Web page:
1The Baptist minister who crawled 1,600 miles to the White House
2The Australian man who circumnavigated the globe with an amphibious vehicle
3The man who completed 4,115 km pushing a wheelbarrow to raise money for cancer research
4The man who literally ran around the entire globe
During his run, he updated his online website, wwww.runningman.org, with a portable computer, describing an arduous journey complicated by human and natural hurdles that included physical attacks and imprisonment as well as grueling climate extremes. He also met with considerable assistance, as he was offered lodgings around the globe in such diverse settings as five-star hotels and private homes to prison cells and police stations. In addition to corporate sponsorship of £50,000, he indicated he received £120,000 in donations from individuals. Along the way, Garside also found love, meeting girlfriend Endrina Perez in Venezuela.
It took him 2,062 days to cover 30,000 miles (48,000 km) across 29 countries and 6 continents. He used 50 pairs of trainers. (Source)
5The student who did a 3,000 mile walk from Beijing to Germany and made a short film
Along the way, he photographed himself. We've all seen those "picture a day" time-lapse videos. But the five-minute version of Rehage's epic walkabout, eventually covering over 4,000 kilometers, is in a league of its own. We see a young, clean shaven man being changed by his adventure. There's obvious physical hardship: snow and the blazing sands of the Gobi desert, long, empty highways, and the pain of endless plodding. His hair and beard grow wild. People come and go; places spin behind him. Rehage finds love — and maybe heartbreak, too.
After a year, Rehage decided to stop walking and return to school.
6The 16-year-old girl who is about to finish a round-the-world voyage by herself
The gutsy teenager is still in waters below the Great Australian Bight, approaching the border between West Australia and South Australia, but has dug deeper southwards, aiming for her rounding of the southern tip of Tasmania. Jessica, who was just 12 when she told her parents she wanted to sail solo round the world, left Sydney on October 18, 2009. (Source 1 | Source 2)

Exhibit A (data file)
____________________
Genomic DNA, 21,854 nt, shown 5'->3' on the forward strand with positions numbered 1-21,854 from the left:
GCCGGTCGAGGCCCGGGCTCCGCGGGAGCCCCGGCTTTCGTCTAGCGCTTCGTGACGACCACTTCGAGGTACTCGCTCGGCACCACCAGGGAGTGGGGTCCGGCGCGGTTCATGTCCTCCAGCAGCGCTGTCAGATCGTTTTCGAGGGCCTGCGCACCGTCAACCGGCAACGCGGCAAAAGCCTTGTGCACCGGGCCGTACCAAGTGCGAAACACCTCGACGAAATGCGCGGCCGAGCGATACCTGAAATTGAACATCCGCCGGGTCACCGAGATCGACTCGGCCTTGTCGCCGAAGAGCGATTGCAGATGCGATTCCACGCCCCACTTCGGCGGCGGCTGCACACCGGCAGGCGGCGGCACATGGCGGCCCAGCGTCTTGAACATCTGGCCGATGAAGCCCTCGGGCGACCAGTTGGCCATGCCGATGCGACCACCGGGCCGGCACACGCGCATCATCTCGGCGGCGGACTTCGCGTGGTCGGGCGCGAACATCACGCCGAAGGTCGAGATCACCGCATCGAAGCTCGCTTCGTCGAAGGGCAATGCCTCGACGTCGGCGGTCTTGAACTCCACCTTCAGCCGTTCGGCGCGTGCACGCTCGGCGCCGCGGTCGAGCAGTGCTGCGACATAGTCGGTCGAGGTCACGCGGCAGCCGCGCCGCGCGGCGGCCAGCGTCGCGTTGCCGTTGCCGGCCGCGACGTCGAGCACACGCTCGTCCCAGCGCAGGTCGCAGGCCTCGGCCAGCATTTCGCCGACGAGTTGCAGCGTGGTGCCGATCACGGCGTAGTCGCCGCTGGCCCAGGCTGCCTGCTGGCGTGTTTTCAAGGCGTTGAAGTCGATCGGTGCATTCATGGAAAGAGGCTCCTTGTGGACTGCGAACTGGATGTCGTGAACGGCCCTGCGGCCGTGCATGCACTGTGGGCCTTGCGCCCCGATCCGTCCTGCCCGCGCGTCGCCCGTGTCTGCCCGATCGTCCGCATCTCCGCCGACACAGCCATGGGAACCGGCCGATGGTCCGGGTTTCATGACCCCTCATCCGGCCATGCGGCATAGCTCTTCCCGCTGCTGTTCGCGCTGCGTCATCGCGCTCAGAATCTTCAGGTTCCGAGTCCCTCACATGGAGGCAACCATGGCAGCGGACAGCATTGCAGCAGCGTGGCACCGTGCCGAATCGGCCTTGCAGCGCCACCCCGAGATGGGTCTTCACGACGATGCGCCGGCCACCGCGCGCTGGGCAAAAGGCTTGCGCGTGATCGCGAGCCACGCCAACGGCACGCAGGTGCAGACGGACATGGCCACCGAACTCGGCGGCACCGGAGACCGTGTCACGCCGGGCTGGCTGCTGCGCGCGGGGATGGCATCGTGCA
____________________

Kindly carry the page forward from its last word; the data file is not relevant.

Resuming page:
7The man who walked 13,000 km backwards from California, US to Turkey
To do so, he wore periscopic eyeglasses, fastened over his ears like regular spectacles, which enabled him to see where he was walking. He walked an average of about 20 miles per day. (Source)
8The man who walked 1,830 miles on stilts
9The man who traveled for 12 years from Africa to Greenland to find a place snake free
It was at this time, recovering from his illness and waiting to be taken back to the jungle, that Kpomassie found a children's book about Greenland. Not only did this strange country have no snakes, but it had no trees in which they might hide. He fell immediately in love with the country and ran away from home, with the sole idea of somehow reaching Greenland.
For the next twelve years he traveled, refusing to stay in one place more than six months, and worked his way through the countries of West Africa, into Europe, and finally, in the mid-1960s, found a boat to Greenland. All the while, he taught himself languages through correspondence courses and made an endless number of friends through his skills as a story-teller and natural charm. The story of his adventures in Greenland can be found in his book, published in France in 1977, An African in Greenland. (Source)
10The man who went on a cross country walk over the US to lose weight
Quite apart from attracting his fair share of media attention, he managed to shed over 100 lb in the process. But Vaught's journey was not without controversy. Questions were raised by both the media and fans as to whether Vaught caught rides and did not in fact walk every mile. Vaught was also still morbidly obese upon completion of his journey. In his defense he claims "You can't cheat. There is no possible way to cheat. It was my journey (…) I didn't care about where I was at and where I was going. I don't care if it was 2,800 or 1,500 miles. . . . It's about where your head is." (Source)